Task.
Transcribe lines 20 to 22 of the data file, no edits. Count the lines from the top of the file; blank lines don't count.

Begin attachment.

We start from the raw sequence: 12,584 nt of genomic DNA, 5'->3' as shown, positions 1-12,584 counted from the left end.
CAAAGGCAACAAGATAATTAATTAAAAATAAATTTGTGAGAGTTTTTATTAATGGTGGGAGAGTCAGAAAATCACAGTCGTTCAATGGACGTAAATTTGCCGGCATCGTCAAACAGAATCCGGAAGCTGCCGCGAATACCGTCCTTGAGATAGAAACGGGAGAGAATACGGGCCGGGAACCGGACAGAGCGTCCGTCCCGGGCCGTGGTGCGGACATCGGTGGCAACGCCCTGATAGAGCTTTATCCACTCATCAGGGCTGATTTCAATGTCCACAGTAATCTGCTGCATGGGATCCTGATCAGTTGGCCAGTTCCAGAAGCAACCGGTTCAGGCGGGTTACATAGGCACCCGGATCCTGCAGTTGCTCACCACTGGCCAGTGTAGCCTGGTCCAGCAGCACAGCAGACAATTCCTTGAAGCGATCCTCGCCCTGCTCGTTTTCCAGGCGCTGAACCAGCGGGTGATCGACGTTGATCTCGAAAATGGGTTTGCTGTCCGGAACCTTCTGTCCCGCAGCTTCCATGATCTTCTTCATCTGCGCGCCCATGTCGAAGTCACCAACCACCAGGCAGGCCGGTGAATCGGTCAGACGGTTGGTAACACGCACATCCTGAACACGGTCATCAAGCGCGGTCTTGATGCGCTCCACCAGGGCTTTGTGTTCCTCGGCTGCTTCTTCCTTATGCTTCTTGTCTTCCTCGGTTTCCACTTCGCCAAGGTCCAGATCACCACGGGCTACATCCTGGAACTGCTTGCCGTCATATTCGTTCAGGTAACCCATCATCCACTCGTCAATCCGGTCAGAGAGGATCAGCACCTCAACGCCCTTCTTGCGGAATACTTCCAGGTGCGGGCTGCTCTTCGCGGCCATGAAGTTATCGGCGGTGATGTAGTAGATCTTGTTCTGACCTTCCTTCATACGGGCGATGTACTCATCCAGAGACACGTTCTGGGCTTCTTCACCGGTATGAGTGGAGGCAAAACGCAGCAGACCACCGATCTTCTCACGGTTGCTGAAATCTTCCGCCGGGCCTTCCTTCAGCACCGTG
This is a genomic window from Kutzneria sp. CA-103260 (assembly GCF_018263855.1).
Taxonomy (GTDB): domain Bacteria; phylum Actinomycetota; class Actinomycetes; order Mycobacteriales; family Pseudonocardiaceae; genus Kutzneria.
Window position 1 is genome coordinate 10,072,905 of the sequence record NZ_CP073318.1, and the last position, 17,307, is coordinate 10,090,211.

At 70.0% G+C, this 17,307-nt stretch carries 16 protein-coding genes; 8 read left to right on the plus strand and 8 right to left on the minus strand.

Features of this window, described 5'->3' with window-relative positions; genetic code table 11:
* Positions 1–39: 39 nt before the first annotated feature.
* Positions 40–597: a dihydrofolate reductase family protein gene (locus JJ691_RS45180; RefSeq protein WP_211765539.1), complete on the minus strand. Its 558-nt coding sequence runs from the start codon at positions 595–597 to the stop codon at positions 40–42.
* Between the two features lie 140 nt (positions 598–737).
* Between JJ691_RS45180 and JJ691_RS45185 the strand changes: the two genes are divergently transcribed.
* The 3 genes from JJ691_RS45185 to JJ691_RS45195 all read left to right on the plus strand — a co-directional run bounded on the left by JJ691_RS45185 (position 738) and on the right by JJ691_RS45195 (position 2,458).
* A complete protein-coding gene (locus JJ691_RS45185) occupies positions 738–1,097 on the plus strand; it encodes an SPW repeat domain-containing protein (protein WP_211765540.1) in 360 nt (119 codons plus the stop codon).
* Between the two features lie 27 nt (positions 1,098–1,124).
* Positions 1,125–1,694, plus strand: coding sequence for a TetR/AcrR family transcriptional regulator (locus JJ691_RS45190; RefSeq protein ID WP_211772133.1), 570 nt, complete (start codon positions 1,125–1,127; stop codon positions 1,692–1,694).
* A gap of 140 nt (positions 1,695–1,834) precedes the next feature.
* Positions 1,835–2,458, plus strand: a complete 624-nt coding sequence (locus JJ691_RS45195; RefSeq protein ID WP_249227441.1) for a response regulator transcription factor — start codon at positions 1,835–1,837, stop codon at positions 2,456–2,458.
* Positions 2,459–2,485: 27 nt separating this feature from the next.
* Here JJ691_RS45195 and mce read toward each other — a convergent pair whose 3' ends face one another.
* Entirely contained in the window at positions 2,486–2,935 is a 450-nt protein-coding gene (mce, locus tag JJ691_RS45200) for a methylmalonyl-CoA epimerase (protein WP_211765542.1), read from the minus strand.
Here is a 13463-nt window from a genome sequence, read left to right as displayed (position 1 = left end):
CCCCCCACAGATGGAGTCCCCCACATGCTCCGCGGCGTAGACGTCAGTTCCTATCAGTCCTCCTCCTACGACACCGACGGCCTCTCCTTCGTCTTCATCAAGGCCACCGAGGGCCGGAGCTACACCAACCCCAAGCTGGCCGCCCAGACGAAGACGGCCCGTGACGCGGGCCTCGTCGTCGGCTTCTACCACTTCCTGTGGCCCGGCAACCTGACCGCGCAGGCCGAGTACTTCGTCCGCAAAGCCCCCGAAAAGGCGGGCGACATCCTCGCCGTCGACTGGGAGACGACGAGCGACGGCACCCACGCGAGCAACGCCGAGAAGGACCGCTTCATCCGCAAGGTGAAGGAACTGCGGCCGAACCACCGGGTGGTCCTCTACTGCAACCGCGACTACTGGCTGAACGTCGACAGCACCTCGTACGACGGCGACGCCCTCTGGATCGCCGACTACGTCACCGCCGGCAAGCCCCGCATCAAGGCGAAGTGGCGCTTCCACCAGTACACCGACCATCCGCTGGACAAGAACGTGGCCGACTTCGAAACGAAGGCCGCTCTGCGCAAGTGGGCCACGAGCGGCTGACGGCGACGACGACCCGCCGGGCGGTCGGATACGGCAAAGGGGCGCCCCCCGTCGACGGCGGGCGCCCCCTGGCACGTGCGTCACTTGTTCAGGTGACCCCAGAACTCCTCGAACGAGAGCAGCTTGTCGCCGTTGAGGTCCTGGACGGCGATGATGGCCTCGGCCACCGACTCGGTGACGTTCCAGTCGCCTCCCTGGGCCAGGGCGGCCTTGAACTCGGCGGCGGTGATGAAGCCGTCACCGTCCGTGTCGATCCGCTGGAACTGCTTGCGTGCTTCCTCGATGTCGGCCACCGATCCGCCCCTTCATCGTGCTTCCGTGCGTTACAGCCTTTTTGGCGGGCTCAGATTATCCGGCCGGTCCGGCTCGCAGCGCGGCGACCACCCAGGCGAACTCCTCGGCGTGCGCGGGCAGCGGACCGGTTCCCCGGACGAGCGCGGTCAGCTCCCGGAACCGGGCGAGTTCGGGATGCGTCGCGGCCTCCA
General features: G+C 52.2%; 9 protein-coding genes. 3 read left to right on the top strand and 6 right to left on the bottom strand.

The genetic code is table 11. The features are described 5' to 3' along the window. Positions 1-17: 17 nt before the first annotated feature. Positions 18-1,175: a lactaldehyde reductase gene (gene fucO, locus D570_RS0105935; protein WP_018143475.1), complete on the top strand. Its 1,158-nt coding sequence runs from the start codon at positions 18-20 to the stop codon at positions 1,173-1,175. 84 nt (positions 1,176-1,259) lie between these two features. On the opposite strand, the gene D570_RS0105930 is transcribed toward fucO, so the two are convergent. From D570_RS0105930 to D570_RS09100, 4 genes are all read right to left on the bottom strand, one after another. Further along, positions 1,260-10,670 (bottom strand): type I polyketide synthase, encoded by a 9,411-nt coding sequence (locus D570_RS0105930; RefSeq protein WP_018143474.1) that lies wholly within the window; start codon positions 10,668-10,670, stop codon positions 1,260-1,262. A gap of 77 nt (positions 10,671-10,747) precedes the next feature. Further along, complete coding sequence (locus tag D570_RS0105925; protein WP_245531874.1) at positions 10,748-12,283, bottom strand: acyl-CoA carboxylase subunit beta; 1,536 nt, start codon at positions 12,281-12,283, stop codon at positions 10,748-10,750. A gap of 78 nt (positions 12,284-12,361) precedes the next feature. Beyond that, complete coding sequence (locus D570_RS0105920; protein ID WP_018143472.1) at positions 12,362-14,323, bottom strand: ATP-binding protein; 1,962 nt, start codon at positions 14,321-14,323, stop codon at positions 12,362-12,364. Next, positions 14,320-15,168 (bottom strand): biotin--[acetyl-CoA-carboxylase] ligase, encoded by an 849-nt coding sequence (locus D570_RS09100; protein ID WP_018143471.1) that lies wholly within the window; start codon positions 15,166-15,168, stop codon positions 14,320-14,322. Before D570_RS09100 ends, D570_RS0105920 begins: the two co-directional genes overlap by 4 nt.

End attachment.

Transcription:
* Entirely contained in the window at positions 2,486–2,935 is a 450-nt protein-coding gene (mce, locus tag JJ691_RS45200) for a methylmalonyl-CoA epimerase (protein WP_211765542.1), read from the minus strand.
Here is a 13463-nt window from a genome sequence, read left to right as displayed (position 1 = left end):
CCCCCCACAGATGGAGTCCCCCACATGCTCCGCGGCGTAGACGTCAGTTCCTATCAGTCCTCCTCCTACGACACCGACGGCCTCTCCTTCGTCTTCATCAAGGCCACCGAGGGCCGGAGCTACACCAACCCCAAGCTGGCCGCCCAGACGAAGACGGCCCGTGACGCGGGCCTCGTCGTCGGCTTCTACCACTTCCTGTGGCCCGGCAACCTGACCGCGCAGGCCGAGTACTTCGTCCGCAAAGCCCCCGAAAAGGCGGGCGACATCCTCGCCGTCGACTGGGAGACGACGAGCGACGGCACCCACGCGAGCAACGCCGAGAAGGACCGCTTCATCCGCAAGGTGAAGGAACTGCGGCCGAACCACCGGGTGGTCCTCTACTGCAACCGCGACTACTGGCTGAACGTCGACAGCACCTCGTACGACGGCGACGCCCTCTGGATCGCCGACTACGTCACCGCCGGCAAGCCCCGCATCAAGGCGAAGTGGCGCTTCCACCAGTACACCGACCATCCGCTGGACAAGAACGTGGCCGACTTCGAAACGAAGGCCGCTCTGCGCAAGTGGGCCACGAGCGGCTGACGGCGACGACGACCCGCCGGGCGGTCGGATACGGCAAAGGGGCGCCCCCCGTCGACGGCGGGCGCCCCCTGGCACGTGCGTCACTTGTTCAGGTGACCCCAGAACTCCTCGAACGAGAGCAGCTTGTCGCCGTTGAGGTCCTGGACGGCGATGATGGCCTCGGCCACCGACTCGGTGACGTTCCAGTCGCCTCCCTGGGCCAGGGCGGCCTTGAACTCGGCGGCGGTGATGAAGCCGTCACCGTCCGTGTCGATCCGCTGGAACTGCTTGCGTGCTTCCTCGATGTCGGCCACCGATCCGCCCCTTCATCGTGCTTCCGTGCGTTACAGCCTTTTTGGCGGGCTCAGATTATCCGGCCGGTCCGGCTCGCAGCGCGGCGACCACCCAGGCGAACTCCTCGGCGTGCGCGGGCAGCGGACCGGTTCCCCGGACGAGCGCGGTCAGCTCCCGGAACCGGGCGAGTTCGGGATGCGTCGCGGCCTCCA